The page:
As the state doesn’t currently know how many of these rental apps operate in Michigan, “it is unknown how much revenue this registration fee would generate,” according to analysts with the House Fiscal Agency. 

There is some indication, however, that Michigan’s short-term rental footprint is continuing to expand, according to data from the national short-term rental tracking service AirDNA.

In Detroit, there are about 1,200 actively listed short-term rentals – a 7% increase from the year prior. In Traverse City, there are about 1,028 active short-term rental units, an increase of 33% from 2023.

Rep. Jenn Hill, D-Marquette, said the prevalence of short-term rentals in her district “is swamping” local communities and has left businesses unable to hire due to a lack of available housing for workers. 

“Local governments are absolutely starving for revenue,” Hill said. “It’s ridiculous every single one of my communities has to ask for a grant for fire trucks. That’s what taxes are for.”

Airbnb has raised concerns with the legislation, saying it already voluntarily remits tourism tax to the state but that the proposal would effectively double the rate guests would pay compared to hotels.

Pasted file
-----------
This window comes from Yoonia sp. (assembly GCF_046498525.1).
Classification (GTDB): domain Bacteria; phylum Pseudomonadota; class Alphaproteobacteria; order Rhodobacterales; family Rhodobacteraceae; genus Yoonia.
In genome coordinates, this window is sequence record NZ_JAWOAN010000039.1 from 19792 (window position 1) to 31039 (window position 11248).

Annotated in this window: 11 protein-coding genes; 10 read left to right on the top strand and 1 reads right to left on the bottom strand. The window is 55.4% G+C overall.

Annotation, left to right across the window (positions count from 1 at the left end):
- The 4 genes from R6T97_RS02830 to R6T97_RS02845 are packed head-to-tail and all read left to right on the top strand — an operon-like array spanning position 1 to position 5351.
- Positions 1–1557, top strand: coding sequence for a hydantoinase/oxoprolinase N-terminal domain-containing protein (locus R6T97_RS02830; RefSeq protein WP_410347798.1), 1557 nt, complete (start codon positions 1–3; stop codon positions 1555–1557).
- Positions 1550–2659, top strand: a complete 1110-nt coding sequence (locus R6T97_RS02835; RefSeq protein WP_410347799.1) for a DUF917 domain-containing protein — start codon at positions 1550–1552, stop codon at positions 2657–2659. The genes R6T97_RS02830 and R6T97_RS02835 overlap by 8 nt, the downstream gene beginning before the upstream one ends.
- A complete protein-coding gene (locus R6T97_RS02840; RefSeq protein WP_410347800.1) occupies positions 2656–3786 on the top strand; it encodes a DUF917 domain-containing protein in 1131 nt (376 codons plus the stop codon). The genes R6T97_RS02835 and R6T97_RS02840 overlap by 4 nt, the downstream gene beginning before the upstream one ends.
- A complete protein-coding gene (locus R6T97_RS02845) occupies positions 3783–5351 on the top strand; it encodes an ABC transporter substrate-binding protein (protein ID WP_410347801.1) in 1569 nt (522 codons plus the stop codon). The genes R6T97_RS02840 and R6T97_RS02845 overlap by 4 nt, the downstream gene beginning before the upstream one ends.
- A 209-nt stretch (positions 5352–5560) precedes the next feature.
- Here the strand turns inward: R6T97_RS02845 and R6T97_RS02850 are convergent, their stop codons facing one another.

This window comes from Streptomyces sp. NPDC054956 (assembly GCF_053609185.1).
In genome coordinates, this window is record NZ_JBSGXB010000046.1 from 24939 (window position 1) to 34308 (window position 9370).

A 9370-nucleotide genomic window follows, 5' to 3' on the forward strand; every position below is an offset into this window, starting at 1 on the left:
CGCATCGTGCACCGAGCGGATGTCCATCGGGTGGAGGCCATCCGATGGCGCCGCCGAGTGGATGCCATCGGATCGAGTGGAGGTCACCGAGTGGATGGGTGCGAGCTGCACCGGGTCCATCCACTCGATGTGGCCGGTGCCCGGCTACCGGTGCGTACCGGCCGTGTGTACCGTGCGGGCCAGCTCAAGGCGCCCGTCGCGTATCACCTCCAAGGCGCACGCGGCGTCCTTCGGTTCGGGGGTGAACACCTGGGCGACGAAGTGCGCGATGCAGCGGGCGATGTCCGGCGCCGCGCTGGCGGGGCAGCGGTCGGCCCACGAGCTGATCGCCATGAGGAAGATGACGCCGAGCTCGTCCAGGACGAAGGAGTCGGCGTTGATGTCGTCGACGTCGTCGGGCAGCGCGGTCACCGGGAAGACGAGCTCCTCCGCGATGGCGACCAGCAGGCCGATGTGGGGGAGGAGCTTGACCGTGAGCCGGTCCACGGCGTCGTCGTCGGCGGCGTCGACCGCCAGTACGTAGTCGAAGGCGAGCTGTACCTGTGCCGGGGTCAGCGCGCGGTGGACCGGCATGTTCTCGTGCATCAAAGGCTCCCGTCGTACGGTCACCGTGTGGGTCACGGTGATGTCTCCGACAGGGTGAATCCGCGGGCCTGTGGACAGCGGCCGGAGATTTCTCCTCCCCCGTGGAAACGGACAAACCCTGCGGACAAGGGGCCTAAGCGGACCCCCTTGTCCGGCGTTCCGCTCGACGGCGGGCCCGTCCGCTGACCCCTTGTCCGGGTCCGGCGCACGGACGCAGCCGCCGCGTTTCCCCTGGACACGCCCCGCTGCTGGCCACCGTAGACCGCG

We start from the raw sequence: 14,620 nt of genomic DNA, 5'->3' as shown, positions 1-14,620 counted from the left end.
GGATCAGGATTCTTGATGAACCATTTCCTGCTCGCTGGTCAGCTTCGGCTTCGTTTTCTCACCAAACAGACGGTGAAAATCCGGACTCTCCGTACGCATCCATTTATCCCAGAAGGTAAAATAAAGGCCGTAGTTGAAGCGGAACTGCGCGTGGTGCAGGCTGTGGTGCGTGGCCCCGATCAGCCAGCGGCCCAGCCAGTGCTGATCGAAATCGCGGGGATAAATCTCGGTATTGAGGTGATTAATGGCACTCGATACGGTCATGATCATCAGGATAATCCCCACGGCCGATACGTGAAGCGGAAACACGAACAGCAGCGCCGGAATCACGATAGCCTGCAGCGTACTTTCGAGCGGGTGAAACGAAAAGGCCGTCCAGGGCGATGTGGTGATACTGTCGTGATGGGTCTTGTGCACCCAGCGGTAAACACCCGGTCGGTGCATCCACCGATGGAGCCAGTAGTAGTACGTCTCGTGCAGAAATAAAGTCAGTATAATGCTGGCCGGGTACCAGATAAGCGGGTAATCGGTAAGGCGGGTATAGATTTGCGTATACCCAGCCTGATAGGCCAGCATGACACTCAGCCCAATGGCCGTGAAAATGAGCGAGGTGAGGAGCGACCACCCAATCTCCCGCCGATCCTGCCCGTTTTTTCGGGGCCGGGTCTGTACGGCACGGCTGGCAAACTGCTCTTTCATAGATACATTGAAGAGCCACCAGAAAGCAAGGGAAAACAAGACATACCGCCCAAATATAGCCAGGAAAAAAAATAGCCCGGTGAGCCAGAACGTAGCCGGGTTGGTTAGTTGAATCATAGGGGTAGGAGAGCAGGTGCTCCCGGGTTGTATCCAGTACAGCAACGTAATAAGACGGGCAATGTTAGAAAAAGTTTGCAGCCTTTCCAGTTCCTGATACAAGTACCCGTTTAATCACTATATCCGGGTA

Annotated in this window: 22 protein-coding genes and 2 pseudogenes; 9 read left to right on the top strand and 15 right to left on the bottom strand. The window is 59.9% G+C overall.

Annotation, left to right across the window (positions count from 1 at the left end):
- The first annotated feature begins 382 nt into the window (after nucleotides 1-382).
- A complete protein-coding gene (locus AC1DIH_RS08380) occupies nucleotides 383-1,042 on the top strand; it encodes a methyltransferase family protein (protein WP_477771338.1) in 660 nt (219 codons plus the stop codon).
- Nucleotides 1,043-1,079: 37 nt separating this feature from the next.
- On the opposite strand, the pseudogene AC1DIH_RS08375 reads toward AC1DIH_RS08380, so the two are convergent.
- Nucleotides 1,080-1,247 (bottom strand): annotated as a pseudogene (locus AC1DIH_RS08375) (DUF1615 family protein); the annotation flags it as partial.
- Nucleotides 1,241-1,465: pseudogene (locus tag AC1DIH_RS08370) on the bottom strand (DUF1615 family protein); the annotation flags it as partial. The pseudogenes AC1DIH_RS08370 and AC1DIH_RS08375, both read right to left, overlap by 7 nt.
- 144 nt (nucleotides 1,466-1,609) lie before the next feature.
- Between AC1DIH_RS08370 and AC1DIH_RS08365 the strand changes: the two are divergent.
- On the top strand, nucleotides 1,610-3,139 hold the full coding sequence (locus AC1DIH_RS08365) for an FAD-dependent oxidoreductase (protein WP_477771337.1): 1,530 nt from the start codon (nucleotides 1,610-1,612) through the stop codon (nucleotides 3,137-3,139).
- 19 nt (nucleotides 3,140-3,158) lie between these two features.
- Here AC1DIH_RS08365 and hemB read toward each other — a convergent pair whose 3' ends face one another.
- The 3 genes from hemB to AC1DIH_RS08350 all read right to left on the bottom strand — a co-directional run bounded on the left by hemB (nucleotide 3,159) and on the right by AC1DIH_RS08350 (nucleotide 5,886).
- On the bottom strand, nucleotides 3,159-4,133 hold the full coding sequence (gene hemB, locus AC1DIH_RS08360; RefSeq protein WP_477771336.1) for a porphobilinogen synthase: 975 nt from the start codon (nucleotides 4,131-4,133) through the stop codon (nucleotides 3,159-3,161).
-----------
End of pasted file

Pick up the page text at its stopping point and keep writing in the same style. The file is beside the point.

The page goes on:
“The majority of hosts in Michigan share just one home to supplement their income and help welcome guests whose spending supports small businesses in communities across the state," Airbnb Regional Lead Nathan Rotman said in a statement. 

"...We look forward to working with lawmakers on sensible short-term rental policies that support the state's tourism economy without unfairly targeting residents who share their home.” 

A patchwork approach

Regulating short-term rentals has seen growing interest nationwide in recent years, though the approach has mostly been on a city-by-city basis.